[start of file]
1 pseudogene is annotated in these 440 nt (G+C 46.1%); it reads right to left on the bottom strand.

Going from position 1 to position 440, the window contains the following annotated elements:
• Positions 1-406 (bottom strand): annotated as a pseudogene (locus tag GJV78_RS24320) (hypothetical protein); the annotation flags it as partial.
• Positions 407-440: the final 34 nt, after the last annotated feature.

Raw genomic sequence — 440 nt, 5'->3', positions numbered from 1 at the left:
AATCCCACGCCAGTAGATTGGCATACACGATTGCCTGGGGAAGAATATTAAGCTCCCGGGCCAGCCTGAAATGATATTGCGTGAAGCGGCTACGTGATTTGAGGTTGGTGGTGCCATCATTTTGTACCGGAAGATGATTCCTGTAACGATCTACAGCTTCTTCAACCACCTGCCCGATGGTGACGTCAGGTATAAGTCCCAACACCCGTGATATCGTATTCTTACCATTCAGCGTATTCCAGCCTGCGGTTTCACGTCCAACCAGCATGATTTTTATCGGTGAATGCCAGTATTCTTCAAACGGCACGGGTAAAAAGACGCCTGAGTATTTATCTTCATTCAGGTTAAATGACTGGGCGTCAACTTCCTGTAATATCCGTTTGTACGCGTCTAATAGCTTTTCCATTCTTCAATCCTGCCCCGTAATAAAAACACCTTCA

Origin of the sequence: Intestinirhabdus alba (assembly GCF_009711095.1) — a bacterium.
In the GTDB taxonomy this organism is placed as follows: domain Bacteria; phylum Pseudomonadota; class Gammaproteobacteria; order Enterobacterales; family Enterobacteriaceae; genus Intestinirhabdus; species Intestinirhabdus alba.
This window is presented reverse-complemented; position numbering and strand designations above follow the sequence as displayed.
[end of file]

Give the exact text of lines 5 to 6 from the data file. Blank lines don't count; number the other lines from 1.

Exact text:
Raw genomic sequence — 440 nt, 5'->3', positions numbered from 1 at the left:
AATCCCACGCCAGTAGATTGGCATACACGATTGCCTGGGGAAGAATATTAAGCTCCCGGGCCAGCCTGAAATGATATTGCGTGAAGCGGCTACGTGATTTGAGGTTGGTGGTGCCATCATTTTGTACCGGAAGATGATTCCTGTAACGATCTACAGCTTCTTCAACCACCTGCCCGATGGTGACGTCAGGTATAAGTCCCAACACCCGTGATATCGTATTCTTACCATTCAGCGTATTCCAGCCTGCGGTTTCACGTCCAACCAGCATGATTTTTATCGGTGAATGCCAGTATTCTTCAAACGGCACGGGTAAAAAGACGCCTGAGTATTTATCTTCATTCAGGTTAAATGACTGGGCGTCAACTTCCTGTAATATCCGTTTGTACGCGTCTAATAGCTTTTCCATTCTTCAATCCTGCCCCGTAATAAAAACACCTTCA